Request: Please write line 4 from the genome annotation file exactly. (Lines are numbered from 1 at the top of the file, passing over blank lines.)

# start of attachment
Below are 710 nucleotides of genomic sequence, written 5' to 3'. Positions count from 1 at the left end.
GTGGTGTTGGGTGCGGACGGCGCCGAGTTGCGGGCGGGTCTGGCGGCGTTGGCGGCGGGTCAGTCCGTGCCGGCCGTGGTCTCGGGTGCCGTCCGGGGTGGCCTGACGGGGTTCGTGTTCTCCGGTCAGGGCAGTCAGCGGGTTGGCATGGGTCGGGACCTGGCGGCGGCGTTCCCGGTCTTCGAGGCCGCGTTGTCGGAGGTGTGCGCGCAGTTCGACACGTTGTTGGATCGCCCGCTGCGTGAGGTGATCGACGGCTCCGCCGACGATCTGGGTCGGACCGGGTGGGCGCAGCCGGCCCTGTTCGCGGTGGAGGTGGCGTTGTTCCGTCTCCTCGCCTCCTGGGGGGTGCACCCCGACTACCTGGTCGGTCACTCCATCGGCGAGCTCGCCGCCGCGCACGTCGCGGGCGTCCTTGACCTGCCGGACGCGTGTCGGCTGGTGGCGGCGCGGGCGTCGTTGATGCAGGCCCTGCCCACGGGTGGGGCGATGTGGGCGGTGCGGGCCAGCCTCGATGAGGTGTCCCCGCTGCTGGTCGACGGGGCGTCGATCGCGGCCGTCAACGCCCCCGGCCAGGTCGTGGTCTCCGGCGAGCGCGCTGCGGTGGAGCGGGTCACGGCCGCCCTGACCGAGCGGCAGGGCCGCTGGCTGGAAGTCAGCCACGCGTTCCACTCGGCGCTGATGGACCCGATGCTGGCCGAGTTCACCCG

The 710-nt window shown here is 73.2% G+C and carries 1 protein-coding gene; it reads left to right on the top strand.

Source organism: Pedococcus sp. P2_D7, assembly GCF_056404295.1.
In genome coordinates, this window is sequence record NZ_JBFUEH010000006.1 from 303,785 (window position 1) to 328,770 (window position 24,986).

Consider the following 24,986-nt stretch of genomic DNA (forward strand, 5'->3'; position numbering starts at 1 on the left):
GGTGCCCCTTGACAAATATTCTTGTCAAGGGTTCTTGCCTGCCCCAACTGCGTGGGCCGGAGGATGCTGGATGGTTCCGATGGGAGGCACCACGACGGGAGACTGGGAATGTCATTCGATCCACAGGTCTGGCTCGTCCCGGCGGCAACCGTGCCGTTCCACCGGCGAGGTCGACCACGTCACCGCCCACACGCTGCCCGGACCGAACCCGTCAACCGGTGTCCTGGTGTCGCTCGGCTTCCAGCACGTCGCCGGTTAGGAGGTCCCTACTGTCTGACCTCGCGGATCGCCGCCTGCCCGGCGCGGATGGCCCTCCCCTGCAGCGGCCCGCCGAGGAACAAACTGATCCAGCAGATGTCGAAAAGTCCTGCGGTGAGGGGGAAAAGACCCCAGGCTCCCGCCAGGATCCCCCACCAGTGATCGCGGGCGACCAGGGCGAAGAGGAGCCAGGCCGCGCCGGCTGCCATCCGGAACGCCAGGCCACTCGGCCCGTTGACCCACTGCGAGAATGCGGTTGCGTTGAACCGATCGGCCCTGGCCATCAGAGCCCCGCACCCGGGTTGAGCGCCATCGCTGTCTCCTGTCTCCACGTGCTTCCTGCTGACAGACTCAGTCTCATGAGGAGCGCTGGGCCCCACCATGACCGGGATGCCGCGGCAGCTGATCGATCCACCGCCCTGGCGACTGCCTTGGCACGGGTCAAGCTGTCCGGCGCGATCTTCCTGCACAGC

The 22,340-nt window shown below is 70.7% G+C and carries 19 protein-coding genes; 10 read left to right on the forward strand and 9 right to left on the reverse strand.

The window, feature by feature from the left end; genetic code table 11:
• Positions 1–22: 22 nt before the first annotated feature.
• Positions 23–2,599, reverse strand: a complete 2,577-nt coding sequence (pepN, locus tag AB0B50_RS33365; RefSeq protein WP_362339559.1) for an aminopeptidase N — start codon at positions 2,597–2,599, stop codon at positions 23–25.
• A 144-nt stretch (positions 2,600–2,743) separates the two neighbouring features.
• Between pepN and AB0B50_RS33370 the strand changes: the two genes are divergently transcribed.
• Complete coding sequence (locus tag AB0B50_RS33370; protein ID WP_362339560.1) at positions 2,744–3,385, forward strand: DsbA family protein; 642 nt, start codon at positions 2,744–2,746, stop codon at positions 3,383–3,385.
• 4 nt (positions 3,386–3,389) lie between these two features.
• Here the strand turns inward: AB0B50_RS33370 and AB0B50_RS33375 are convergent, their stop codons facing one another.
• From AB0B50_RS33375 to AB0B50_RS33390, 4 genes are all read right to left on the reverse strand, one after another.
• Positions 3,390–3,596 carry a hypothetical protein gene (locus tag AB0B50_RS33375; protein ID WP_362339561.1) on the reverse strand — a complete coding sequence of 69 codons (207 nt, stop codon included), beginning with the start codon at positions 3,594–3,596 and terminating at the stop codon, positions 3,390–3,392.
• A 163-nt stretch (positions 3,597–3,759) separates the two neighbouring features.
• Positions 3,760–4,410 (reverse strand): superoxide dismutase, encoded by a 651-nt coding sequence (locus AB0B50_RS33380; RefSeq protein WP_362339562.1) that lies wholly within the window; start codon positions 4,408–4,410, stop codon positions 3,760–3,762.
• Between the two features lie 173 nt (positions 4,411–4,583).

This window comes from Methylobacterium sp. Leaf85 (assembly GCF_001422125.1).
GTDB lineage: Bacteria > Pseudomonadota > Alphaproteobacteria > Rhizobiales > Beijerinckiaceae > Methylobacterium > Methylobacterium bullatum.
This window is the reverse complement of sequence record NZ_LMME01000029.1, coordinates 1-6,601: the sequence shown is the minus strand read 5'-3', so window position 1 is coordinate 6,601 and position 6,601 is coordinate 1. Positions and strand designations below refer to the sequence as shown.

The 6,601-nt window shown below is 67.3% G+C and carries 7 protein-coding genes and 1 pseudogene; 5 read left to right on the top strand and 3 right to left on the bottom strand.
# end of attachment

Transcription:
Source organism: Pedococcus sp. P2_D7, assembly GCF_056404295.1.